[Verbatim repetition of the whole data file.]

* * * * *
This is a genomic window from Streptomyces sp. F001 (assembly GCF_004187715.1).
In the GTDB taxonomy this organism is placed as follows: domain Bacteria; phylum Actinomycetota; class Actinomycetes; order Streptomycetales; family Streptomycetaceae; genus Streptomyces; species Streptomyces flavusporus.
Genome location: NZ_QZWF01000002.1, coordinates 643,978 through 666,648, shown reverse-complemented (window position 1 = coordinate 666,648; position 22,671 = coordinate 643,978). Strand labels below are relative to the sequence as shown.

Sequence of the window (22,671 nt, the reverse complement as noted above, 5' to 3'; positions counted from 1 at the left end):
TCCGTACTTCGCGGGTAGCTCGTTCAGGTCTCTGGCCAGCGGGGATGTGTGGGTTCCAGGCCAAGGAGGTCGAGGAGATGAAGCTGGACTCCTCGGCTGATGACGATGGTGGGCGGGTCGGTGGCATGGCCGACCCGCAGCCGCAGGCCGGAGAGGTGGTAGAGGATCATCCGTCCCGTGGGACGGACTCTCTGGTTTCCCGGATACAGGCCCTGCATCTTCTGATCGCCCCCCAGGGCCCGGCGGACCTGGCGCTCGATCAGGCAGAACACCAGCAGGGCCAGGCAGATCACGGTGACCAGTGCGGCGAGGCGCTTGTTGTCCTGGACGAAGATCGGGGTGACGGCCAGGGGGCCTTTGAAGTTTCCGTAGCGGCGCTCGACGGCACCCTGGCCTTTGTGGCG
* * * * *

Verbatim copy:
This is a genomic window from Streptomyces sp. F001 (assembly GCF_004187715.1).
In the GTDB taxonomy this organism is placed as follows: domain Bacteria; phylum Actinomycetota; class Actinomycetes; order Streptomycetales; family Streptomycetaceae; genus Streptomyces; species Streptomyces flavusporus.
Genome location: NZ_QZWF01000002.1, coordinates 643,978 through 666,648, shown reverse-complemented (window position 1 = coordinate 666,648; position 22,671 = coordinate 643,978). Strand labels below are relative to the sequence as shown.

Sequence of the window (22,671 nt, the reverse complement as noted above, 5' to 3'; positions counted from 1 at the left end):
TCCGTACTTCGCGGGTAGCTCGTTCAGGTCTCTGGCCAGCGGGGATGTGTGGGTTCCAGGCCAAGGAGGTCGAGGAGATGAAGCTGGACTCCTCGGCTGATGACGATGGTGGGCGGGTCGGTGGCATGGCCGACCCGCAGCCGCAGGCCGGAGAGGTGGTAGAGGATCATCCGTCCCGTGGGACGGACTCTCTGGTTTCCCGGATACAGGCCCTGCATCTTCTGATCGCCCCCCAGGGCCCGGCGGACCTGGCGCTCGATCAGGCAGAACACCAGCAGGGCCAGGCAGATCACGGTGACCAGTGCGGCGAGGCGCTTGTTGTCCTGGACGAAGATCGGGGTGACGGCCAGGGGGCCTTTGAAGTTTCCGTAGCGGCGCTCGACGGCACCCTGGCCTTTGTGGCG